AADR Government Affairs Committee & FNIDCR Transition Team Meet with Congress

Dr. Isabel Garcia;   Eduardo Sacasa. Sen. Rubio staff and KyuLim Lee meet on Capitol Hill.

Dr. Isabel Garcia; Eduardo Sacasa. Sen. Rubio staff and KyuLim Lee meet on Capitol Hill.

This week members of the AADR Government Affairs Committee and the Friends of NIDCR transition team conducted 20 meetings with members of Congress. During these meetings they urged Congress to approve a short term continuing resolution through December 9th and then when returning from the election to approve an omnibus appropriations bill that provides $34.1 billion for NIH and $430.5 million for NIDCR. They also articulated the devastating impact a six month or year-long CR will have on the biomedical research enterprise.

Reports back from these meetings indicate members of Congress are generally supportive of funding for NIH.

AADR Submits Response to NSF’s Strategic Plan Update

AADR submitted comments in response to the National Science Foundation’s (NSF’s) Strategic Plan update. Every four years, the NSF updates its strategic plan. To inform this process, the NSF requested feedback on its Vision, Core Values, Strategic Goals and Strategic Objectives in its current 2014-2018 Strategic Plan.

AADR urged NSF to continue to include dental, oral, and craniofacial research in its research portfolio, to strengthen partnerships with other federal agencies, and to invest in all levels of science, technology, engineering, and math (STEM) education.

AADR will monitor the progress of NSF’s strategic plan update and represent the concerns of our members to NSF.

Click here to view AADR’s response.

Congress Approves Short-Term Funding Bill Averting Govt. Shutdown

Yesterday, Congress approved a short term continuing resolution (CR) averting a government shutdown and funding the federal government through December 9, 2016 at 0.5% funding level lower than fiscal year 2016. Importantly, the CR also includes $1.1 billion supplemental funding to combat the Zika virus. Included in the $1.1 billion for Zika is $397 million for the National Institutes of Health (NIH) and the Biomedical Advanced Research and Development Authority (BARDA) to support advanced research and development of vaccines, therapeutics, and diagnostics.The Senate voted 72-26 and the House voted 342-85 in support of this legislation.

What is next? When Congress returns from the November elections a lot of unfinished business awaits them during the lame duck session. Congress must approve an appropriations bill that funds the federal government for the remainder of the fiscal year after the current CR expires on December 9th. AADR is strongly urging Congress to adopt an appropriations bill that provides increased funding for NIH and NIDCR.

How can you help? Please take a moment and send an email to your member of Congress stressing the importance of approving an omnibus appropriations bill by clicking here to access our action alert.

FNIDCR Sign on Letter Demonstrates Robust Support for NIDCR Funding

Last week, the Friends of the National Institute of Dental and Craniofacial Research (FNIDCR) sent a letter signed by 46 organizations, patient advocates and dental schools urging Congress to provide $430.5 million for NIDCR in the final fiscal year 2017 appropriation bill. The organizations noted that putting appropriations on autopilot via a long term continuing resolution beyond December 9th will slow down progress to finding cures for many diseases that plague our nation.  This letter was also distributed by the AADR Government Affairs Committee and FNIDCR transition team during their in person meetings with members of Congress on September 26th.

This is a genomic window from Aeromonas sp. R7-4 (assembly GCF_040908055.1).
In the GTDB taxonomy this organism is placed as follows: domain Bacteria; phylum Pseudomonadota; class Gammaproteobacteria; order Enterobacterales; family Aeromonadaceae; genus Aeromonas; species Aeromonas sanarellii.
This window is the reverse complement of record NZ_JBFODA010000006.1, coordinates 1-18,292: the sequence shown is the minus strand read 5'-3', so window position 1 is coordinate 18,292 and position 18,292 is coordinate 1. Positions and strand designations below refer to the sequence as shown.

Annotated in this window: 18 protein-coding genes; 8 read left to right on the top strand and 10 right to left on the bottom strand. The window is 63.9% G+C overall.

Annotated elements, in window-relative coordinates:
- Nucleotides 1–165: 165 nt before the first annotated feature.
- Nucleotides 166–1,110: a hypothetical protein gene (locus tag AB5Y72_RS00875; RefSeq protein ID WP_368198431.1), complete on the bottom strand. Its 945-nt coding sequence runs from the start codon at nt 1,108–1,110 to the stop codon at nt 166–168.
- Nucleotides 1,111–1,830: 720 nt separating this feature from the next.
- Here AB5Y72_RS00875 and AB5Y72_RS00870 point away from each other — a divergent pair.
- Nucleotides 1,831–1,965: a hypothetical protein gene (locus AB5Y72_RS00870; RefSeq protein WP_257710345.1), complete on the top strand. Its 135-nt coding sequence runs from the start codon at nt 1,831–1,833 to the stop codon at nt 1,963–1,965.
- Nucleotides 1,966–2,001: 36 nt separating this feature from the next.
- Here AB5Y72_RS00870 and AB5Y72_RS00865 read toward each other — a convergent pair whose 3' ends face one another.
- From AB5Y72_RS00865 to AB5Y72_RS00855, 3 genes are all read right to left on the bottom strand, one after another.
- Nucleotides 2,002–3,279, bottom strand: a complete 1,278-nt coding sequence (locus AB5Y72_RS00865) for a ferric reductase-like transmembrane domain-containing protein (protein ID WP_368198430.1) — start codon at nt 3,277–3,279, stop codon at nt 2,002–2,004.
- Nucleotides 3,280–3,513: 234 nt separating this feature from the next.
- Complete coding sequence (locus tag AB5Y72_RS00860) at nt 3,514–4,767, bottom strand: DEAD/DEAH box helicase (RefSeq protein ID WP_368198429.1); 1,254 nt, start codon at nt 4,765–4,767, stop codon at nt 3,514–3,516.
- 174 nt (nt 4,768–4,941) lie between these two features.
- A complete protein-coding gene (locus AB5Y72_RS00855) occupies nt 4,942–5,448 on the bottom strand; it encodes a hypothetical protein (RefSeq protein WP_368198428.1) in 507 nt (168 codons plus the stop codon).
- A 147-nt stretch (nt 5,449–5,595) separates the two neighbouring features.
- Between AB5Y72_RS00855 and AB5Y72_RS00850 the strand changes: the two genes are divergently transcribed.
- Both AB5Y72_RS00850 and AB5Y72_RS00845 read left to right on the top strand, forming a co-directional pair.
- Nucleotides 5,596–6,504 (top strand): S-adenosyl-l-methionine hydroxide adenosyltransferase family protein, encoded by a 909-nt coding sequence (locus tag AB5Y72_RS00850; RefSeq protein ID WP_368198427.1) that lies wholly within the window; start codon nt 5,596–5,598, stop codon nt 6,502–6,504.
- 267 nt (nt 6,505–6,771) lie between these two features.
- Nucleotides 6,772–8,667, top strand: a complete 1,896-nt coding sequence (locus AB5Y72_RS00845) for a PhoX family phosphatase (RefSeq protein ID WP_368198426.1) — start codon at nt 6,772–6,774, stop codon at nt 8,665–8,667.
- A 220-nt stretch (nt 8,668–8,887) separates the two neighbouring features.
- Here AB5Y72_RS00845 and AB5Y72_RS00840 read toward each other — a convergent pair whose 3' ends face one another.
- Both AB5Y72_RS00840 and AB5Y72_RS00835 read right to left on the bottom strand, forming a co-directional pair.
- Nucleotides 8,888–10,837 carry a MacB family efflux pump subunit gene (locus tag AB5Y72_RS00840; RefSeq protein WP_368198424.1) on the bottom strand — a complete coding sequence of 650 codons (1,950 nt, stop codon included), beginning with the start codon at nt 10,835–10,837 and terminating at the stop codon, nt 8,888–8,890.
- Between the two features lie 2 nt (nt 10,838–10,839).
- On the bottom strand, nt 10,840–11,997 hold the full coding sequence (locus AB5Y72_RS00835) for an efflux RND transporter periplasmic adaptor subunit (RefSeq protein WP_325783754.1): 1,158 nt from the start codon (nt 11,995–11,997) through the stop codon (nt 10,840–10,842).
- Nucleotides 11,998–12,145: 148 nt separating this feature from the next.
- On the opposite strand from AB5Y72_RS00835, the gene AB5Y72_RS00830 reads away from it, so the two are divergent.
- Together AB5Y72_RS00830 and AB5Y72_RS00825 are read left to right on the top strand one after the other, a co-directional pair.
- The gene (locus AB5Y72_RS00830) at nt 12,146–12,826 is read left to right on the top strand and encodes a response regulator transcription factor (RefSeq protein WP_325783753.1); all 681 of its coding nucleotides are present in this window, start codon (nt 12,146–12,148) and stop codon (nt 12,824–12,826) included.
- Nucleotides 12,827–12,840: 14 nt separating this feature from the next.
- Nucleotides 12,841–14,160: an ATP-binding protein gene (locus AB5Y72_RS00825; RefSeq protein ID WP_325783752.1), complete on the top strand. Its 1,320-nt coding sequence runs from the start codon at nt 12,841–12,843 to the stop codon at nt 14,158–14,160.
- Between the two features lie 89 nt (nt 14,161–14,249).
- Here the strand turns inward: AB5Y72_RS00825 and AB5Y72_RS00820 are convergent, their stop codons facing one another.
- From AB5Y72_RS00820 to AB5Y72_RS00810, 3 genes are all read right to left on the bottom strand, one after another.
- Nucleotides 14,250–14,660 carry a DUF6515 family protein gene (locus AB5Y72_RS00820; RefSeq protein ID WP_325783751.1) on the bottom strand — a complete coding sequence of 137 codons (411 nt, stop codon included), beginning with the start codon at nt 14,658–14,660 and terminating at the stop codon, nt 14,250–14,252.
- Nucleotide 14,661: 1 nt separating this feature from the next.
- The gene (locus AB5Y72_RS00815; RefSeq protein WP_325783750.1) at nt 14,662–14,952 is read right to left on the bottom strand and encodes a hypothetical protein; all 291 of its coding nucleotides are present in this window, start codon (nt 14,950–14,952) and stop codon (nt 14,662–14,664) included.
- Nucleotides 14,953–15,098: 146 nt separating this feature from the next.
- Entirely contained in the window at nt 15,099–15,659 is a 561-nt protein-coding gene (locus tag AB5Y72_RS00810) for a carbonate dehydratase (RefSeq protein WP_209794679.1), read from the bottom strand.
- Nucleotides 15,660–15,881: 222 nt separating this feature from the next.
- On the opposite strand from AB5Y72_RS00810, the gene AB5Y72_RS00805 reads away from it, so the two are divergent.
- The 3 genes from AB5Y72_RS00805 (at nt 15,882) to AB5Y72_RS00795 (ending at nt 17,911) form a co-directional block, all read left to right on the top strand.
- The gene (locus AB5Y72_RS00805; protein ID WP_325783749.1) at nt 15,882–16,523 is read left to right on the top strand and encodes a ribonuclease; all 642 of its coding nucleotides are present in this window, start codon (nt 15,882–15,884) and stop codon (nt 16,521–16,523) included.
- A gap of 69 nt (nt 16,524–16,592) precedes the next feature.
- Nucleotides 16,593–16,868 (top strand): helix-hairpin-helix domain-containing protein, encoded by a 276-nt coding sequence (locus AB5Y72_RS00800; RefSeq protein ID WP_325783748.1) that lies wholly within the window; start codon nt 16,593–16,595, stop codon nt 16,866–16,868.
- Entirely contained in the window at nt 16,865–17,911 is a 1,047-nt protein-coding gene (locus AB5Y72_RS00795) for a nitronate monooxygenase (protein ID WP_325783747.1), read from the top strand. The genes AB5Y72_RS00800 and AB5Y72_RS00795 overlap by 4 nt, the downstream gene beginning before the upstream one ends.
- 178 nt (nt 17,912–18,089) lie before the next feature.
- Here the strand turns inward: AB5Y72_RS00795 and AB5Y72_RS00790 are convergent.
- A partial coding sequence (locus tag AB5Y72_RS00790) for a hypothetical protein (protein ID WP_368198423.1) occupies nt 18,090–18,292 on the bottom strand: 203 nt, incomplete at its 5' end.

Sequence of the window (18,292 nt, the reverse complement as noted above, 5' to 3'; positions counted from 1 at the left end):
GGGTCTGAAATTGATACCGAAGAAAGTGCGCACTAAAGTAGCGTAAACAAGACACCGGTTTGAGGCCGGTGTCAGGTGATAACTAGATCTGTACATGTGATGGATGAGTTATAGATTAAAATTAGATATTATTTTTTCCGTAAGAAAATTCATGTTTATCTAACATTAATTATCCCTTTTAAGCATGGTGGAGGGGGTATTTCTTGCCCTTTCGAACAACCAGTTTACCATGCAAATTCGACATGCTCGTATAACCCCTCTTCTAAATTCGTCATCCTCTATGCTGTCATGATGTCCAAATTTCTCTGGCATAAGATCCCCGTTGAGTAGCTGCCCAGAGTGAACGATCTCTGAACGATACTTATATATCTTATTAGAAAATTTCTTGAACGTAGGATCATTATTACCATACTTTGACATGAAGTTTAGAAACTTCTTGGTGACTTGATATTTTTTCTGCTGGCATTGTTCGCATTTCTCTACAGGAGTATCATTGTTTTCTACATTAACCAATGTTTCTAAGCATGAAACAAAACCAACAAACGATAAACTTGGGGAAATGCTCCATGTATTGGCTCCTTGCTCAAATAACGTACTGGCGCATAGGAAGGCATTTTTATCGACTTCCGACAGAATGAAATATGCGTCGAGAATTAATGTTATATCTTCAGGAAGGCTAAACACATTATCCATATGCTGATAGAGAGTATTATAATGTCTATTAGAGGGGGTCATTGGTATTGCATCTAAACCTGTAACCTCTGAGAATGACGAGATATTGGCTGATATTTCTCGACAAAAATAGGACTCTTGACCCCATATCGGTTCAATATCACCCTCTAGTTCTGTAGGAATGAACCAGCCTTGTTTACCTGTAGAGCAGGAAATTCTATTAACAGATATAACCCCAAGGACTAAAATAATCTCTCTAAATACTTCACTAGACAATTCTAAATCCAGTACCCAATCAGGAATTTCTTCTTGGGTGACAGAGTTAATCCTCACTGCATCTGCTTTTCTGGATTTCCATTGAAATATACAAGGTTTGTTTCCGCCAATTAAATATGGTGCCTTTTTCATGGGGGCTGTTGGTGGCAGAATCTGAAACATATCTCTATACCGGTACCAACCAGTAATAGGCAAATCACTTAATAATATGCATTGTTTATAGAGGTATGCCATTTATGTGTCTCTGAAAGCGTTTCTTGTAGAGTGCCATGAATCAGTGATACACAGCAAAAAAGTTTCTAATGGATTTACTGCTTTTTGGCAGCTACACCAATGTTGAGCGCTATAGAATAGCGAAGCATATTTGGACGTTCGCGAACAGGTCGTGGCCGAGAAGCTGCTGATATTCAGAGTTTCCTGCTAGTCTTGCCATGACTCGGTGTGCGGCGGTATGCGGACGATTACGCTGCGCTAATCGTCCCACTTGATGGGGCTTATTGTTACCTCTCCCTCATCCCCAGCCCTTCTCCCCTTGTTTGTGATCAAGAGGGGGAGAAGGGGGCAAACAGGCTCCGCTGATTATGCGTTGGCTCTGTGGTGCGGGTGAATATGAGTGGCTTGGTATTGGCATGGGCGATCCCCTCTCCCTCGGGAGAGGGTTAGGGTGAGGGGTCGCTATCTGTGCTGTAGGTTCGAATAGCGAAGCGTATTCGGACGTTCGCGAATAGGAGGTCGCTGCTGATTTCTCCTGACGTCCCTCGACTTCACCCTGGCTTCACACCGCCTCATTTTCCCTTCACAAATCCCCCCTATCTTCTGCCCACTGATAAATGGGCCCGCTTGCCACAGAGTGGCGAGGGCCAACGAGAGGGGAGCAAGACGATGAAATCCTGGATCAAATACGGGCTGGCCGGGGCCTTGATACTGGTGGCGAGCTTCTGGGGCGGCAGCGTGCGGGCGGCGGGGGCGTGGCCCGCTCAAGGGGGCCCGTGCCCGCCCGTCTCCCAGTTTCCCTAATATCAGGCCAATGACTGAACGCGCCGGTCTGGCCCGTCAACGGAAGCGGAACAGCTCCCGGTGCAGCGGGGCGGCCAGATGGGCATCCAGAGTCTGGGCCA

Dental Community Urges Congress to Support Funding for Oral Health Programs

This month, the American Dental Association (ADA), the American Academy of Pediatric Dentistry (AAPD), the American Dental Education Association (ADEA) and the American Association for Dental Research (AADR) sent  letters to the House and Senate Labor, Health and Human Services and Education Appropriations Subcommittees urging them to provide modest programmatic increases to allow more Americans to have access to better oral health.  The letter included a chart of funding priorities for oral health research and programs, including a request for Congress to provide $430.5 million for the National Institute of Dental and Craniofacial Research (NIDCR) in the final appropriation bill for fiscal year 2017. These organizations also noted the significant and detrimental impact a six month or year long continuing resolution would have on these programs and the populations they serve. ADA, AAPD, ADEA and AADR therefore urged Congress to approve an omnibus appropriation bill after the election.

AADR Joins the Rally for Medical Research

Rally for Medical Research advocates gather for a group photo before going to Capitol Hill.

Rally for Medical Research advocates gather for a group photo before going to Capitol Hill.

Last week, AADR joined 350 individuals from 37 states in support of the Rally for Medical Research. The purpose of the Rally is to call on our nation’s policymakers to make funding for the National Institutes of Health a priority and raise awareness about the importance of continued investment in medical research that leads to more progress, more hope and more lives saved.

Carolyn Mullen, Rep. Martha Roby (R-Ala.), Dr. David Chaplin from UAB and Dr. Manoj Mishra from Alabama State University

Carolyn Mullen, Rep. Martha Roby (R-Ala.), Dr. David Chaplin from University of Alabama at Birmingham and Dr. Manoj Mishra from Alabama State University

During the lobby day, AADR led a group of advocates from Alabama and met with staff from Sens. Shelby and Sessions and Reps. Palmer and Rogers. The Alabama delegation also met directly with Rep. Martha Roby and Rep. Sewell. All of the policymakers and their staff indicated their support for NIH funding and recognized its significance as an economic driver for the state.

AADR Submits Response to FDA’s “Submission of Warning Plans for Cigars” Draft Guidance to Industry

AADR submitted a letter to the Food and Drug Administration (FDA) in response to the “Submission of Warning Plans for Cigars” draft guidance to industry. The guidance instructs industry on displaying warning labels on cigar packages and cigar advertisements.